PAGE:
Sunni protesters attack Iraq official's convoy, guards wound two

RAMADI, Iraq Sun Dec 30, 2012 3:07pm EST

Related Topics

RAMADI, Iraq (Reuters) - Bodyguards for Iraq's deputy prime minister wounded two people when they fired warning shots at Sunni protesters who pelted his convoy with bottles and stones on Sunday, witnesses said.

The incident took place in the city of Ramadi in the western province of Anbar, to where Deputy Prime Minister Saleh al-Mutlaq had travelled to address people in an attempt to defuse sectarian tensions.

Thousands of Iraqi Sunnis have taken to the streets and blocked a main highway over the past week in protest against Shi'ite Prime Minister Nuri al-Maliki, whom they accuse of discriminating against them and being under the sway of non-Arab neighbor Iran.

"Leave! Leave!" the protesters shouted at Mutlaq, himself a Sunni, who has been a frequent critic of Maliki.

"It's only now Mutlaq comes to attend the protest and after seven days. He came to undermine the protest," Saeed al-Lafi, a spokesman for the protesters, told Reuters.

Mutlaq's guards opened fire to disperse the crowd after they threw objects at his convoy. Two people were wounded, the witness said.

In a statement following the incident, Mutlaq said some "rogue elements" at the protest had tried to kill him.

"Upon the deputy prime minister's arrival, the protesters greeted him with great warmth ... but some rogue elements which seek to divert the protesters from their legitimate demands carried out a cowardly assassination attempt against Doctor Mutlaq," it read.

Protesters are demanding an end to what they see as the marginalization of Iraq's Sunni minority, which dominated the country until the U.S.-led invasion of 2003 that toppled Saddam Hussein.

They want Maliki to abolish anti-terrorism laws they say are used to persecute them.

Echoing slogans used in popular revolts that brought down leaders in Egypt, Yemen, Tunisia and Yemen, protesters have also called on Maliki to step down.

"Is this the way to deal with peaceful protesters? To shoot them? This is really outrageous," said protester Ghazwan al-Fahdawi, displaying empty bullet casings from shots he said had been fired by Mutlaq's guards.

In the northern city of Mosul, the provincial council called a three-day strike to press Baghdad to release women prisoners and stop targeting Sunni politicians.

Protests erupted last week in Anbar province after troops loyal to Maliki detained bodyguards of his finance minister, a Sunni.

That happened just hours after President Jalal Talabani, a Kurd seen as a steadying influence on Iraq's tumultuous politics, was flown abroad for medical care.

In a televised interview late on Sunday, Maliki said there were foreign agendas behind the protests and urged protesters to go home.

"You wanted to convey your message, it has been received, and that is enough because if this goes on it will complicate matters."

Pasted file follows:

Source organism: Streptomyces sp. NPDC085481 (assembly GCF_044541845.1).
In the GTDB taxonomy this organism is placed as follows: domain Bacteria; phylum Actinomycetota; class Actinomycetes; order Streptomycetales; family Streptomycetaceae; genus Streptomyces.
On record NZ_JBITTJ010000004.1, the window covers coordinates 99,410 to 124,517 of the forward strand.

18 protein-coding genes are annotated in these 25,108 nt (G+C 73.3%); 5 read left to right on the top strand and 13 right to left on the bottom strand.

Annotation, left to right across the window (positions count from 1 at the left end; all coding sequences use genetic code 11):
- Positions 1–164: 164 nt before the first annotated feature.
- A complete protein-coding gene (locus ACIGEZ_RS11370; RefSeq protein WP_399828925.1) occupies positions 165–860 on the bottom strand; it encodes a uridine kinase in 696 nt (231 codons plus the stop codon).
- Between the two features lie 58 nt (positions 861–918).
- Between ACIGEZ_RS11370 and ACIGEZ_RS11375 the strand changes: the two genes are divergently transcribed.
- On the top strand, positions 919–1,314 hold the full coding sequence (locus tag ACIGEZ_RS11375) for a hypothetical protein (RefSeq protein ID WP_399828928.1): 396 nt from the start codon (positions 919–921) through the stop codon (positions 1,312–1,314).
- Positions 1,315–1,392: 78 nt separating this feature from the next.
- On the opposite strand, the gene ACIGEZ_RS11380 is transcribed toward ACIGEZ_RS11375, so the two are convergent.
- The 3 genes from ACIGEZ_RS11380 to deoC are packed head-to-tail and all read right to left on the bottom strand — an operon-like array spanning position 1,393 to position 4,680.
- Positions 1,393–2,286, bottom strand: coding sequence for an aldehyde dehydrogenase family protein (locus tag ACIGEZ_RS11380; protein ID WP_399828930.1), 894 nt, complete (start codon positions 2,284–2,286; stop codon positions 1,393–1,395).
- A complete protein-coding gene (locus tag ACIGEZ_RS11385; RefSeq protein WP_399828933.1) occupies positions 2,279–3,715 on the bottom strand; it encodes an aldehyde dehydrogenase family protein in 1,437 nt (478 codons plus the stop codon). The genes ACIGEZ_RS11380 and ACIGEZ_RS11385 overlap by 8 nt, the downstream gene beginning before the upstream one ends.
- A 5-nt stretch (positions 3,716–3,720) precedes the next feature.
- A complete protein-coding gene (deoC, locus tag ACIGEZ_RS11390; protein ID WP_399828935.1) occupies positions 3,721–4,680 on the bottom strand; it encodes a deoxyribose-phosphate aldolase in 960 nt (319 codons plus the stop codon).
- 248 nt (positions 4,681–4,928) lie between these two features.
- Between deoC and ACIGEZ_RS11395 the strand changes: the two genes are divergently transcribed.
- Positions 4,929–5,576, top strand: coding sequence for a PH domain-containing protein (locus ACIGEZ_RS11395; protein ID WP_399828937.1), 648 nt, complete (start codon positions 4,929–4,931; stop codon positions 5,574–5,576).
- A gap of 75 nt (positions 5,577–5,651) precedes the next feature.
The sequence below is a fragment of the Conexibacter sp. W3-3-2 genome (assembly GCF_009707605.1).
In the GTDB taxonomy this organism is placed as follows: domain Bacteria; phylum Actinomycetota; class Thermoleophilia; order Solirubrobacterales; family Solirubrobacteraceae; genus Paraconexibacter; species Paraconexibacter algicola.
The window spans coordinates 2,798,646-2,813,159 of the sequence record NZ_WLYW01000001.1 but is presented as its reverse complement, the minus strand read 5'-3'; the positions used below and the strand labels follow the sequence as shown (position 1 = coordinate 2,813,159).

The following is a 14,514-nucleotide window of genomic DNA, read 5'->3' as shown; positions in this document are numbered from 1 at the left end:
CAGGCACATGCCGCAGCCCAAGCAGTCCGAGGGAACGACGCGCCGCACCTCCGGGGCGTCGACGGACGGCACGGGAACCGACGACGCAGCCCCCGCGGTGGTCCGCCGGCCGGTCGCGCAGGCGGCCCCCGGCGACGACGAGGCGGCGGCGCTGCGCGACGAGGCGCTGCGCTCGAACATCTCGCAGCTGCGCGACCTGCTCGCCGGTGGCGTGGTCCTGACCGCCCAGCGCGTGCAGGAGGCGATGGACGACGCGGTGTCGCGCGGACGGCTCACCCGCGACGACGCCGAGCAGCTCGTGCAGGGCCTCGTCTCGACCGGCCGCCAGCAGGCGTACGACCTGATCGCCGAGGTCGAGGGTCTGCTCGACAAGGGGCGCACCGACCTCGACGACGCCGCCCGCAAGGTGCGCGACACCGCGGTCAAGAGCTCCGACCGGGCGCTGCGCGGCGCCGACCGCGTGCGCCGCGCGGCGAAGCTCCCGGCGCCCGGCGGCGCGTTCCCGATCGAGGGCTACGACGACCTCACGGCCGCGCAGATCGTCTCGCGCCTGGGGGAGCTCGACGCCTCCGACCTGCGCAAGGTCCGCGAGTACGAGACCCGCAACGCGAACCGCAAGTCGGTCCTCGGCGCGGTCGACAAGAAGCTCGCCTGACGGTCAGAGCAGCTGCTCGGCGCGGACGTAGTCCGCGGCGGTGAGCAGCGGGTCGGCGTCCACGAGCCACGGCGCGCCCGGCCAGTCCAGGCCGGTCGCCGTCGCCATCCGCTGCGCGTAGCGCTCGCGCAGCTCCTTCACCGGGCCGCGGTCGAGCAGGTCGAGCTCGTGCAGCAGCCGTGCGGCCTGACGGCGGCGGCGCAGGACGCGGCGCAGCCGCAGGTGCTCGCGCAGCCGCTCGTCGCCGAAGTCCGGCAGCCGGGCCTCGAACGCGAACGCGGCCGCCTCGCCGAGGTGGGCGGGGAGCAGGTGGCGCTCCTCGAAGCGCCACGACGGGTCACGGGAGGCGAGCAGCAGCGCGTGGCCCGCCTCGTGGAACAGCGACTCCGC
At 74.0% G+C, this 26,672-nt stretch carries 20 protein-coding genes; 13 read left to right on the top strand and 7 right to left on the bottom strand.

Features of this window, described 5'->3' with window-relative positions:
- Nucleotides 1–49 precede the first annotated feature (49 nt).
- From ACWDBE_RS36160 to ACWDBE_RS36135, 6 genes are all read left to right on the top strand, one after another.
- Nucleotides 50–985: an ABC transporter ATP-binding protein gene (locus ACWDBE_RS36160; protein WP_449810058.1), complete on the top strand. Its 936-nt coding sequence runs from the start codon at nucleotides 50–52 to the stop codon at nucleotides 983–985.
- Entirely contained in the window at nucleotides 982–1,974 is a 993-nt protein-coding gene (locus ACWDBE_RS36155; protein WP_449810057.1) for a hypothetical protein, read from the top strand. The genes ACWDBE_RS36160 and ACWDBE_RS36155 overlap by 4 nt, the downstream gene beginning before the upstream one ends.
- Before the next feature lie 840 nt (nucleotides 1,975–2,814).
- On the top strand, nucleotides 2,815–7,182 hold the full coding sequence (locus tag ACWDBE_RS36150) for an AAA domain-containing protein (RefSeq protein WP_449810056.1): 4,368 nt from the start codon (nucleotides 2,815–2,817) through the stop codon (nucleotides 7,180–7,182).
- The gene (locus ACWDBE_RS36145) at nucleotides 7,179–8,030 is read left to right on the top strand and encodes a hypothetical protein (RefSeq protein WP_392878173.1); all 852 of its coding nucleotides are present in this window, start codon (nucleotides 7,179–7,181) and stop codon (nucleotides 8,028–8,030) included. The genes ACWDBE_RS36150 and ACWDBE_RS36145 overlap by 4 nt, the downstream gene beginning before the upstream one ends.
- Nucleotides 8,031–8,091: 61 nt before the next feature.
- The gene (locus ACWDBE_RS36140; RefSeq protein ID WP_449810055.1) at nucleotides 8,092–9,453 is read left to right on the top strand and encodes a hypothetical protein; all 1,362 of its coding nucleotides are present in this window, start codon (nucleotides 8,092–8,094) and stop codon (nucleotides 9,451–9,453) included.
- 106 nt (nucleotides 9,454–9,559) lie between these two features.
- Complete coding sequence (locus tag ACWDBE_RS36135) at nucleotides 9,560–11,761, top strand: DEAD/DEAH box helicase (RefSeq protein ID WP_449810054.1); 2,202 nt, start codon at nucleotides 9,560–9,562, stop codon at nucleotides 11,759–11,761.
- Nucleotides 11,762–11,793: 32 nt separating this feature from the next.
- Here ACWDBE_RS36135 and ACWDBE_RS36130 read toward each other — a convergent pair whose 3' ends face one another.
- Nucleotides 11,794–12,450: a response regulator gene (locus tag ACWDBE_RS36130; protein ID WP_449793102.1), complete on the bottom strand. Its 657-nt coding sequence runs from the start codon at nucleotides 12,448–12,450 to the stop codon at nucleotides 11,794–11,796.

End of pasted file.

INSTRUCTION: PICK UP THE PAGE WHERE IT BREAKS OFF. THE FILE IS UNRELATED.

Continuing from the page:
The Arab League described recent developments as "worrying" and called for dialogue in a statement released on Friday.

A year after U.S. troops left, sectarian friction, as well as tension over land and oil between Arabs and ethnic Kurds, threaten renewed unrest and are hampering efforts to repair the damage of years of violence and exploit Iraq's energy riches.

(Additional reporting by Ahmed Rasheed in Baghdad, Sufyan al-Mashhadani in Mosul and Omar Fahmy in Cairo; Writing by Isabel Coles; Editing by Angus MacSwan and Robin Pomeroy)

FILED UNDER:
We welcome comments that advance the story through relevant opinion, anecdotes, links and data. If you see a comment that you believe is irrelevant or inappropriate, you can flag it to our editors by using the report abuse links. Views expressed in the comments do not represent those of Reuters. For more information on our comment policy, see http://blogs.reuters.com/fulldisclosure/2010/09/27/toward-a-more-thoughtful-conversation-on-stories/
Comments (2)
McBob08 wrote:
Gosh, isn’t it lucky that America illegally invaded Iraq and quickly made everything perfect there (/sarcasm).

America, as it always does, set up a despot puppet government in Iraq after they invaded and killed thousands of Iraqis, and now the wave of democracy is starting to build in Iraq. America’s going to find them selves in need of either further oppressing the people of Iraq, or else surrendering the country to the control of its own people. There is no solution where True Democracy comes to Iraq AND America keeps its puppet control of the government.

Syria was America’s puppet regime, too, and now look at what’s happening there? That’s what’s coming to Iraq… all thanks to America invading the nation based on lies and deception.

Dec 30, 2012 9:03am EST  --  Report as abuse
Ghostshark wrote:
Hey McBob, if it wasnt for America, perhaps you would not be sitting pretty at home with the freedom to type into your keyboard. A despotic madman was removed to free the Iraqi people. What and how they pursue their political affairs thereafter is their business. Look at history and find similar affairs with or without American intervention. Look at the positives..there are more benefits in this world than not.

Dec 30, 2012 9:50am EST  --  Report as abuse
This discussion is now closed. We welcome comments on our articles for a limited period after their publication.

Full focus